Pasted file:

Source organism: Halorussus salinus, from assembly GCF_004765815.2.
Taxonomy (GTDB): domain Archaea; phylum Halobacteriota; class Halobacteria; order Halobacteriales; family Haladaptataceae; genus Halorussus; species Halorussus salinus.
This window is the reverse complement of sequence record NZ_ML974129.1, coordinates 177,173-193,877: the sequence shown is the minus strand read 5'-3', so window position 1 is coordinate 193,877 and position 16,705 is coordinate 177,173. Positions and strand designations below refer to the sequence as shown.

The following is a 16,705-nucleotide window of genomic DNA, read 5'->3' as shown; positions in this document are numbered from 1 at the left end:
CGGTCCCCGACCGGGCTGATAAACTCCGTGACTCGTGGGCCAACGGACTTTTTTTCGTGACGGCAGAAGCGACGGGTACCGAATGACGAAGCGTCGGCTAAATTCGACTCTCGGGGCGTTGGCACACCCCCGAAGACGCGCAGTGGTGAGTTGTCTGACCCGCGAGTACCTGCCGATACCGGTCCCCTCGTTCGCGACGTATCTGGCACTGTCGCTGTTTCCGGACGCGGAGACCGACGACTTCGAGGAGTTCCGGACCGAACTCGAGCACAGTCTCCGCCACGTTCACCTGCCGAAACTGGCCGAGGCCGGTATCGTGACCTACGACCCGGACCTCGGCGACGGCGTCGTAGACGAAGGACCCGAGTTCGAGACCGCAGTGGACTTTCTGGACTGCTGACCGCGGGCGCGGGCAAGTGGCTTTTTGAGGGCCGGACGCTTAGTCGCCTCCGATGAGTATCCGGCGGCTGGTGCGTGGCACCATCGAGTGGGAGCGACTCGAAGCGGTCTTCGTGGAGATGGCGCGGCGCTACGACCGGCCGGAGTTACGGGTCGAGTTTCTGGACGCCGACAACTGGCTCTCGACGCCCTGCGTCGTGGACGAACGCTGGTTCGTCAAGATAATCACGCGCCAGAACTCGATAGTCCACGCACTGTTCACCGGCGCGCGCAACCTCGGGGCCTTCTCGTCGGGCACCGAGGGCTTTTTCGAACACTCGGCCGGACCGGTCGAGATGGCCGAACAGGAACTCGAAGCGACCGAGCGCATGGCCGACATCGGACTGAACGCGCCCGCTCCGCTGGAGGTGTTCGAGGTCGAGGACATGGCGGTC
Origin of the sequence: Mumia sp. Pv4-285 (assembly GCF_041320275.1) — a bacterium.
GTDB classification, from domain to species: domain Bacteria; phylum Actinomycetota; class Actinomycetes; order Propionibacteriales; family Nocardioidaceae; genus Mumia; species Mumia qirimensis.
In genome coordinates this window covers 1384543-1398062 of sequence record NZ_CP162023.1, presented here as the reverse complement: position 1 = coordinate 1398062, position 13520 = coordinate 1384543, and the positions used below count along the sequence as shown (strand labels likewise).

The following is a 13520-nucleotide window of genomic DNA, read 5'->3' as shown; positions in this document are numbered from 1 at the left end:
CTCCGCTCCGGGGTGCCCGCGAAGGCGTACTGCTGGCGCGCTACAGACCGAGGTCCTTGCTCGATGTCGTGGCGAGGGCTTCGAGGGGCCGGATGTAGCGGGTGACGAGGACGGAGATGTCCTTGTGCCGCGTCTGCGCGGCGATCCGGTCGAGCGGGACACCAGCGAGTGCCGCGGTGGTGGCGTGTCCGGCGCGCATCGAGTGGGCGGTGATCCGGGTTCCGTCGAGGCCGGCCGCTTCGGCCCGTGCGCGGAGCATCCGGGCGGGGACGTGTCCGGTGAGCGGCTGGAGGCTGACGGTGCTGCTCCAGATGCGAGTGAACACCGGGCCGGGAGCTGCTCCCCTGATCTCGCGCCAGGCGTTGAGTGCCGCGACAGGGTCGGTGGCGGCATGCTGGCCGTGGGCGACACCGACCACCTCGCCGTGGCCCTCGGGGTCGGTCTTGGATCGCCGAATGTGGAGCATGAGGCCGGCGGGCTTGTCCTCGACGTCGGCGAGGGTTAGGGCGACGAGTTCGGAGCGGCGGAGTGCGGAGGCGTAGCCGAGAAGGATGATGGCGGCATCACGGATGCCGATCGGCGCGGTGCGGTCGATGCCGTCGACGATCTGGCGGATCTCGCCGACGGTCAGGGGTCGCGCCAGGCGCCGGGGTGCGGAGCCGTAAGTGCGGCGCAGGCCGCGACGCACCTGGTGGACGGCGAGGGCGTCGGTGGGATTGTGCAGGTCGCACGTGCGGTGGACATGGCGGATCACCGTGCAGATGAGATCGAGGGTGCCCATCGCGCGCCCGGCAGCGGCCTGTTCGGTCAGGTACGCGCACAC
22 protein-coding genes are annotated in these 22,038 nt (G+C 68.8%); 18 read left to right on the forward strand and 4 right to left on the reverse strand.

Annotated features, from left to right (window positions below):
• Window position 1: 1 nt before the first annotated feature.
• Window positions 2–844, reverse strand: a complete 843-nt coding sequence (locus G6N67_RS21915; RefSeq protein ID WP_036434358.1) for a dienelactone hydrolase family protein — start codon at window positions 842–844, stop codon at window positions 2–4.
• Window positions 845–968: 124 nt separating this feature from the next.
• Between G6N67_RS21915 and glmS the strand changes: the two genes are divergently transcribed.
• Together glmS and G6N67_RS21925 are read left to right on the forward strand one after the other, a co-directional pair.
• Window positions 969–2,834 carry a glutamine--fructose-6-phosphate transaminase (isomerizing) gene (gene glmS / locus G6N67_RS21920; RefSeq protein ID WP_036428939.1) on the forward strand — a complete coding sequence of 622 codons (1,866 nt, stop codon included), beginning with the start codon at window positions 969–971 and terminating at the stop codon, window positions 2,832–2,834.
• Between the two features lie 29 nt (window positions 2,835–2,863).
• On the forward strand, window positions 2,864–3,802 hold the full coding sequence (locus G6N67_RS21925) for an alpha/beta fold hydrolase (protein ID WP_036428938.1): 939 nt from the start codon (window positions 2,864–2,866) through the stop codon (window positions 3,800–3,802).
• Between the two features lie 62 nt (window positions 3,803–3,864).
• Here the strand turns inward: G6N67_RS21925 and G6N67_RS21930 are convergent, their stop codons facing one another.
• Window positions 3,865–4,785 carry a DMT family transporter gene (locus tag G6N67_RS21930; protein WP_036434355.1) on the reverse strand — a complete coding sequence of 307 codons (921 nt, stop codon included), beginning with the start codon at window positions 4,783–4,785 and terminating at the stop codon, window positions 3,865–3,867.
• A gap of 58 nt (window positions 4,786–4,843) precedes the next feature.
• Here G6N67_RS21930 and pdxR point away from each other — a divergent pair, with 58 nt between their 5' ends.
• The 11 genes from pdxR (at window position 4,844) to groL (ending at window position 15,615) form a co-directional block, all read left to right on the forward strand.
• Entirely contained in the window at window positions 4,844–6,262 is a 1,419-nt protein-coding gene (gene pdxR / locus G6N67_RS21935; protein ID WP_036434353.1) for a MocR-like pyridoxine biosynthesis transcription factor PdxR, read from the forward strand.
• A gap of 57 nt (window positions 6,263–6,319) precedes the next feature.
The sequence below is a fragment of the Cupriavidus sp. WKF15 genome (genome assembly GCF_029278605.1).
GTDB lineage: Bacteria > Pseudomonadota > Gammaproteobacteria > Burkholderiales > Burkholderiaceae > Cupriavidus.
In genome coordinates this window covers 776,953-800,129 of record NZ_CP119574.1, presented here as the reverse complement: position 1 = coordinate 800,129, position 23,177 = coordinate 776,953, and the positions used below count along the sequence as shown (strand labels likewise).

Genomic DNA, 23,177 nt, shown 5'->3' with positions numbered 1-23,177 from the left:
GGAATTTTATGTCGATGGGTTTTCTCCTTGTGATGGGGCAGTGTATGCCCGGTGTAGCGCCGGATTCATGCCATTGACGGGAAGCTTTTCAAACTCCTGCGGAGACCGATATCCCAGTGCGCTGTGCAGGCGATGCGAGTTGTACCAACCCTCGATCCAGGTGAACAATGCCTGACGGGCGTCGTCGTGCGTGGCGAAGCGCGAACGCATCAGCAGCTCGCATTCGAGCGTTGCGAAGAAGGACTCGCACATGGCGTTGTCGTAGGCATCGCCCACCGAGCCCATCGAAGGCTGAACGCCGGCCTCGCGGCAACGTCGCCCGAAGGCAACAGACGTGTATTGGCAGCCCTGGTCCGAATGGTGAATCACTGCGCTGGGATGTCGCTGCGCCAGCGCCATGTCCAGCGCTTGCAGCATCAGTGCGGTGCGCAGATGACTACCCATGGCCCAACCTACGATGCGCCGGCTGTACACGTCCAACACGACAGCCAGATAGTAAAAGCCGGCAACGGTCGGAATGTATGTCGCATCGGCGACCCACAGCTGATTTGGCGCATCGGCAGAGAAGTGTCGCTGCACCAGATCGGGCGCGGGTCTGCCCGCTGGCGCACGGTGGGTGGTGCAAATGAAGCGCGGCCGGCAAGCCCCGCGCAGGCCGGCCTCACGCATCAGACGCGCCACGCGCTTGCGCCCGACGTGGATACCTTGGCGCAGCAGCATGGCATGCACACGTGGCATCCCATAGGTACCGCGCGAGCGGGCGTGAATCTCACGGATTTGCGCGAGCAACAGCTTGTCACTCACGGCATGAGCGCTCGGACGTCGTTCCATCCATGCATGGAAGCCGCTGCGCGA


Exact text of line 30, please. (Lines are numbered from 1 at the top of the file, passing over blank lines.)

GTDB lineage: Bacteria > Pseudomonadota > Gammaproteobacteria > Burkholderiales > Burkholderiaceae > Cupriavidus.